*As Nehemiah said in vs. 4: "So it was, when I heard these words, that I sat down and wept, and mourned for many days; I was fasting and praying before the God of heaven."

*James 5:16 says: "Confess your faults one to another, and pray one for another, that ye may be healed. The effectual fervent prayer of a righteous man availeth much." We know that the righteous man in that verse isn't a perfect man. Otherwise James wouldn't have started that verse by asking us to confess our faults to one another.

*And God surely wants us to live holy lives, but Christians, our true righteousness is in the Lord Jesus Christ. He took our sins on Him when He died on the cross for us. Now through faith in our Risen Savior, we are righteous in Him.

*And "the effectual fervent prayer of a righteous man availeth much." In other words: "The energized prayer of a righteous man has great power and wonderful results." Nehemiah prayed with passion.

[2] He also prayed with wisdom.

*Listen for the wisdom of his prayer in vs. 5. There Nehemiah said, "I pray, Lord God of heaven, O great and awesome God, You who keep Your covenant and mercy with those who love You and observe Your commandments." Nehemiah had the wisdom to recognize both the might and the mercy of the Lord God.

*King David had this same kind of wisdom. That's why David often wrote of God's mercy and might. Listen King David's words from Psalm 103:

8. The Lord is merciful and gracious, Slow to anger, and abounding in mercy.

9. He will not always strive with us, Nor will He keep His anger forever.

10. He has not dealt with us according to our sins, Nor punished us according to our iniquities.

11. For as the heavens are high above the earth, So great is His mercy toward those who fear Him;

12. As far as the east is from the west, So far has He removed our transgressions from us.

13. As a father pities his children, So the Lord pities those who fear Him.

14. For He knows our frame; He remembers that we are dust.

15. As for man, his days are like grass; As a flower of the field, so he flourishes.

16. For the wind passes over it, and it is gone, And its place remembers it no more.

17. But the mercy of the Lord is from everlasting to everlasting On those who fear Him. . .

*Both David and Nehemiah were wise enough to know the mercy and might of our God. So they prayed with wisdom.

[3] Nehemiah also prayed with sorrow for sin.

*In vs. 6&7, we can see his deep sorrow for sin. There Nehemiah prayed these words to the Lord:

6. "Please let Your ear be attentive and Your eyes open, that You may hear the prayer of Your servant which I pray before You now, day and night, for the children of Israel Your servants, and confess the sins of the children of Israel which we have sinned against You. Both my father's house and I have sinned.

7. We have acted very corruptly against You, and have not kept the commandments, the statutes, nor the ordinances which You commanded Your servant Moses.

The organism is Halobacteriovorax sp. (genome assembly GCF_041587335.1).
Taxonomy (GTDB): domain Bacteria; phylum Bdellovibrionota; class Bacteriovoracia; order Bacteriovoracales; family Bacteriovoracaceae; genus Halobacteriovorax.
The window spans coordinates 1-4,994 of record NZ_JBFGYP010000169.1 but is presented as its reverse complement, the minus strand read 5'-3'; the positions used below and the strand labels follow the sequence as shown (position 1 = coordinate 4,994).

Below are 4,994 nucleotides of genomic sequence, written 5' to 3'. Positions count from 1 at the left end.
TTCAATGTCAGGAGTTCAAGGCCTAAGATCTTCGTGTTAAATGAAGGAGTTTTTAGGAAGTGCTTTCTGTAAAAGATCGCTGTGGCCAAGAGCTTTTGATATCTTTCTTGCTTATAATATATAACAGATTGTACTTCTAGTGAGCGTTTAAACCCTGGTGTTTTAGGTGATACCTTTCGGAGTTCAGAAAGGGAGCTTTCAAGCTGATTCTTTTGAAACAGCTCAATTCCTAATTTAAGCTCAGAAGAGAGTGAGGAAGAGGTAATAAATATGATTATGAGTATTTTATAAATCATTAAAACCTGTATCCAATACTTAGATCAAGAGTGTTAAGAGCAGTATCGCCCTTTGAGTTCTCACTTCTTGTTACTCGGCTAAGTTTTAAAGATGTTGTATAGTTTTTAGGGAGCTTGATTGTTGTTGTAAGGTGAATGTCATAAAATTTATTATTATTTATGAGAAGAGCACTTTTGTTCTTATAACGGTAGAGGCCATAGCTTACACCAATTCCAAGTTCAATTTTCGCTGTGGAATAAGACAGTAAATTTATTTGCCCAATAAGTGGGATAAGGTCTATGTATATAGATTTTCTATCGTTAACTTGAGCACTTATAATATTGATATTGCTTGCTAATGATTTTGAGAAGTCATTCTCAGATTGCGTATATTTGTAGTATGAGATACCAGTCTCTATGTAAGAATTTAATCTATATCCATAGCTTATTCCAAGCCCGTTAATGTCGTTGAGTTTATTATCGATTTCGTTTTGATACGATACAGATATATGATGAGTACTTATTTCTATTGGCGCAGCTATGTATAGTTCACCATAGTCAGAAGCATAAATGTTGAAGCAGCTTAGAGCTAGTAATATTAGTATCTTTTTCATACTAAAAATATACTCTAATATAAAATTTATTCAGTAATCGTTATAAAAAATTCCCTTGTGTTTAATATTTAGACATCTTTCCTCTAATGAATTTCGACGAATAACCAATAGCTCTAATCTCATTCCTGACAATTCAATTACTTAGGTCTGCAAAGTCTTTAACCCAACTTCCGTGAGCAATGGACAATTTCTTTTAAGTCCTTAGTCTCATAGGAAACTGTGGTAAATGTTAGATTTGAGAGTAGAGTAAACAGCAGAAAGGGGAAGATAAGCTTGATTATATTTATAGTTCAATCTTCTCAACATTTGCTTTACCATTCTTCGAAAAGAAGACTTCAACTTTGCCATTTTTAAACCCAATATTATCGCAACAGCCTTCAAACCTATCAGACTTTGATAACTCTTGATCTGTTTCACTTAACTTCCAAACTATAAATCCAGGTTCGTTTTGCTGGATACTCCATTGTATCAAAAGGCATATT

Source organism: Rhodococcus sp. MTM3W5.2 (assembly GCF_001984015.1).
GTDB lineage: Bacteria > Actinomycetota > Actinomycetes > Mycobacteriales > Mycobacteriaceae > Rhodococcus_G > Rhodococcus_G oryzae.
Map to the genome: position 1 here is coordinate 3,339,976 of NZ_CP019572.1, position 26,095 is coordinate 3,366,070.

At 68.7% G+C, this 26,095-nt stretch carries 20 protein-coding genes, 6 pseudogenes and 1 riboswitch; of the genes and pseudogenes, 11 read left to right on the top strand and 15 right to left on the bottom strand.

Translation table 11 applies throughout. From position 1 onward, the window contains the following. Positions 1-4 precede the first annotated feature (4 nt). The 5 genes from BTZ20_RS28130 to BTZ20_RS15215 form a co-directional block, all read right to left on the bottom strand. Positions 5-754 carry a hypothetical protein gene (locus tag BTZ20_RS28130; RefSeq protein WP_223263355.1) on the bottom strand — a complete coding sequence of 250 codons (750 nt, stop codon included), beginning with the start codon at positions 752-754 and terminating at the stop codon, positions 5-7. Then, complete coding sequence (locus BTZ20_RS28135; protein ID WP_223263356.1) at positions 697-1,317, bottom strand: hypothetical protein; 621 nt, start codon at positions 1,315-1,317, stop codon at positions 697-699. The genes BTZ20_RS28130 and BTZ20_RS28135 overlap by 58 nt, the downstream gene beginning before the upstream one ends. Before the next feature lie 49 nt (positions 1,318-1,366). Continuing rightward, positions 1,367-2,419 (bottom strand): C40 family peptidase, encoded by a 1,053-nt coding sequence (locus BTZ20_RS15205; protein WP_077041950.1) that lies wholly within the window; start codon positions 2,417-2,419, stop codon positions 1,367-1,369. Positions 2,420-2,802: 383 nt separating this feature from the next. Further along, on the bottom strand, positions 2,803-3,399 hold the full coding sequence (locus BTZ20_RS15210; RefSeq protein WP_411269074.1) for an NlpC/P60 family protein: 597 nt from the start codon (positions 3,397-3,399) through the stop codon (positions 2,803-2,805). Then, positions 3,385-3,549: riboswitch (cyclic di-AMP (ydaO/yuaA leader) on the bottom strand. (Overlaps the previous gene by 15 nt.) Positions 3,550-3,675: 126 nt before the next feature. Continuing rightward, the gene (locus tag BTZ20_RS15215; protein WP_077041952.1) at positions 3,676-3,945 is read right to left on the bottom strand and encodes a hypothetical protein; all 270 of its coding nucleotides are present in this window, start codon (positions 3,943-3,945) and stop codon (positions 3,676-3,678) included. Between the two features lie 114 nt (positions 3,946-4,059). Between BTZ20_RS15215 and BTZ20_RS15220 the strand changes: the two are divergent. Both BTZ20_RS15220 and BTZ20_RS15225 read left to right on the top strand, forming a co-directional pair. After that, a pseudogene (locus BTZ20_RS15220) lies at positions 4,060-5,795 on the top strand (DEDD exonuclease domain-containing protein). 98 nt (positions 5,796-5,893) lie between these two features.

*Nehemiah didn't just understand God's goodness. He also understood our sinfulness, and he was willing to confess his sins. Nehemiah prayed with great sorrow for sin.

[4] He also prayed with great faith.

*Nehemiah expected the Lord to do something, because he trusted in the Word of God, and he trusted in the power of God. Listen to Nehemiah's faith-filled words in vs. 8-11. There he said this to God:

8. "Remember, I pray, the word that You commanded Your servant Moses, saying, 'If you are unfaithful, I will scatter you among the nations,

9. but if you return to Me, and keep My commandments and do them, though some of you were cast out to the farthest part of the heavens, yet I will gather them from there, and bring them to the place which I have chosen as a dwelling for My name.'

10. Now these are Your servants and Your people, whom You have redeemed by Your great power, and by Your strong hand.

11. O Lord, I pray, please let Your ear be attentive to the prayer of Your servant, and to the prayer of Your servants who desire to fear Your name; and let Your servant prosper this day, I pray, and grant him mercy in the sight of this man.'' For I was the king's cupbearer.

*Years ago, "Life" magazine published a full-page picture of the devastation from a tornado in the mid-west. In the center of that picture was a telephone pole that had a thin piece of straw driven all the way through it. (3)

*I looked for the actual picture and couldn't find it. But I did find another picture of a piece of straw driven through a telephone pole, a huge shard of wood driven through a concrete curb, a paper check partly embedded in a telephone pole, one of those old, large 33 1/3 records driven 4 inches into a telephone pole, and a quart-sized glass bottle driven neck first through a street sign without breaking. It was incredible!

*How could a flimsy thing like a piece of straw be driven through a telephone pole? -- Only by the awesome power of the tornado. And Christians, we may be weak, but God is strong!

*And when we cry out to God, we take things out of our puny hands, and put them in the Hands of Almighty God: Hands that love us, hands that were nailed to the cross for us, hands that we can trust in every situation. And God wants to use our heartfelt cries of prayer to make a big difference in our world.

3. The Lord also wants to use our circumstances.

*The Lord surely used Nehemiah's circumstances, and that includes the dangerous situation we see in chapter 2. Please look at vs. 1&2 in Nehemiah 2: